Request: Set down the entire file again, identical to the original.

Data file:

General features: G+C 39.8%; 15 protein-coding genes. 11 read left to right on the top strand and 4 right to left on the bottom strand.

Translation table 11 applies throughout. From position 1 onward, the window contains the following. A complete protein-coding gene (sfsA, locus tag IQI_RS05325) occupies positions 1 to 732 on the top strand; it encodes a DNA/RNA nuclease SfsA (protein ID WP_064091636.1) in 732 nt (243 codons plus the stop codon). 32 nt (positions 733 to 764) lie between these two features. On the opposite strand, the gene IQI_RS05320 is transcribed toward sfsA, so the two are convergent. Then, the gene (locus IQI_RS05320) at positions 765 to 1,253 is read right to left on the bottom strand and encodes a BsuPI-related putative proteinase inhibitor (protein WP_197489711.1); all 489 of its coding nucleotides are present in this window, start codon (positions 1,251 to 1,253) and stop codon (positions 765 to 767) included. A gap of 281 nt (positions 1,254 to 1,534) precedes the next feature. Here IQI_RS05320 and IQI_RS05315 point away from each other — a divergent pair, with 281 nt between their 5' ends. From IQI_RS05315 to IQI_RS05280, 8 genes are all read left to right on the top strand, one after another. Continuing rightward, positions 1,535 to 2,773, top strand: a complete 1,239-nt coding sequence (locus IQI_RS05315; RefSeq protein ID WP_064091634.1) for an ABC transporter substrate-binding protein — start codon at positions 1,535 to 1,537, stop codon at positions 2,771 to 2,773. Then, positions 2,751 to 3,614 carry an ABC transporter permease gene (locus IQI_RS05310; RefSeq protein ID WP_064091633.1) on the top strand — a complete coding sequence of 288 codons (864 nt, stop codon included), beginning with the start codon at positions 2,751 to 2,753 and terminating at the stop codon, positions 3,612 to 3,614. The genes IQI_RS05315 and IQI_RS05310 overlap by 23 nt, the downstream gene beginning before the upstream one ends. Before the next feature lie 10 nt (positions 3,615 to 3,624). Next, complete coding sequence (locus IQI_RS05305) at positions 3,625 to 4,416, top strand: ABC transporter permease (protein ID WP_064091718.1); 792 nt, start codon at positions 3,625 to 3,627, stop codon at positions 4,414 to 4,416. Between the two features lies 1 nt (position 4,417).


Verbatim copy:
General features: G+C 39.8%; 15 protein-coding genes. 11 read left to right on the top strand and 4 right to left on the bottom strand.

Translation table 11 applies throughout. From position 1 onward, the window contains the following. A complete protein-coding gene (sfsA, locus tag IQI_RS05325) occupies positions 1 to 732 on the top strand; it encodes a DNA/RNA nuclease SfsA (protein ID WP_064091636.1) in 732 nt (243 codons plus the stop codon). 32 nt (positions 733 to 764) lie between these two features. On the opposite strand, the gene IQI_RS05320 is transcribed toward sfsA, so the two are convergent. Then, the gene (locus IQI_RS05320) at positions 765 to 1,253 is read right to left on the bottom strand and encodes a BsuPI-related putative proteinase inhibitor (protein WP_197489711.1); all 489 of its coding nucleotides are present in this window, start codon (positions 1,251 to 1,253) and stop codon (positions 765 to 767) included. A gap of 281 nt (positions 1,254 to 1,534) precedes the next feature. Here IQI_RS05320 and IQI_RS05315 point away from each other — a divergent pair, with 281 nt between their 5' ends. From IQI_RS05315 to IQI_RS05280, 8 genes are all read left to right on the top strand, one after another. Continuing rightward, positions 1,535 to 2,773, top strand: a complete 1,239-nt coding sequence (locus IQI_RS05315; RefSeq protein ID WP_064091634.1) for an ABC transporter substrate-binding protein — start codon at positions 1,535 to 1,537, stop codon at positions 2,771 to 2,773. Then, positions 2,751 to 3,614 carry an ABC transporter permease gene (locus IQI_RS05310; RefSeq protein ID WP_064091633.1) on the top strand — a complete coding sequence of 288 codons (864 nt, stop codon included), beginning with the start codon at positions 2,751 to 2,753 and terminating at the stop codon, positions 3,612 to 3,614. The genes IQI_RS05315 and IQI_RS05310 overlap by 23 nt, the downstream gene beginning before the upstream one ends. Before the next feature lie 10 nt (positions 3,615 to 3,624). Next, complete coding sequence (locus IQI_RS05305) at positions 3,625 to 4,416, top strand: ABC transporter permease (protein ID WP_064091718.1); 792 nt, start codon at positions 3,625 to 3,627, stop codon at positions 4,414 to 4,416. Between the two features lies 1 nt (position 4,417).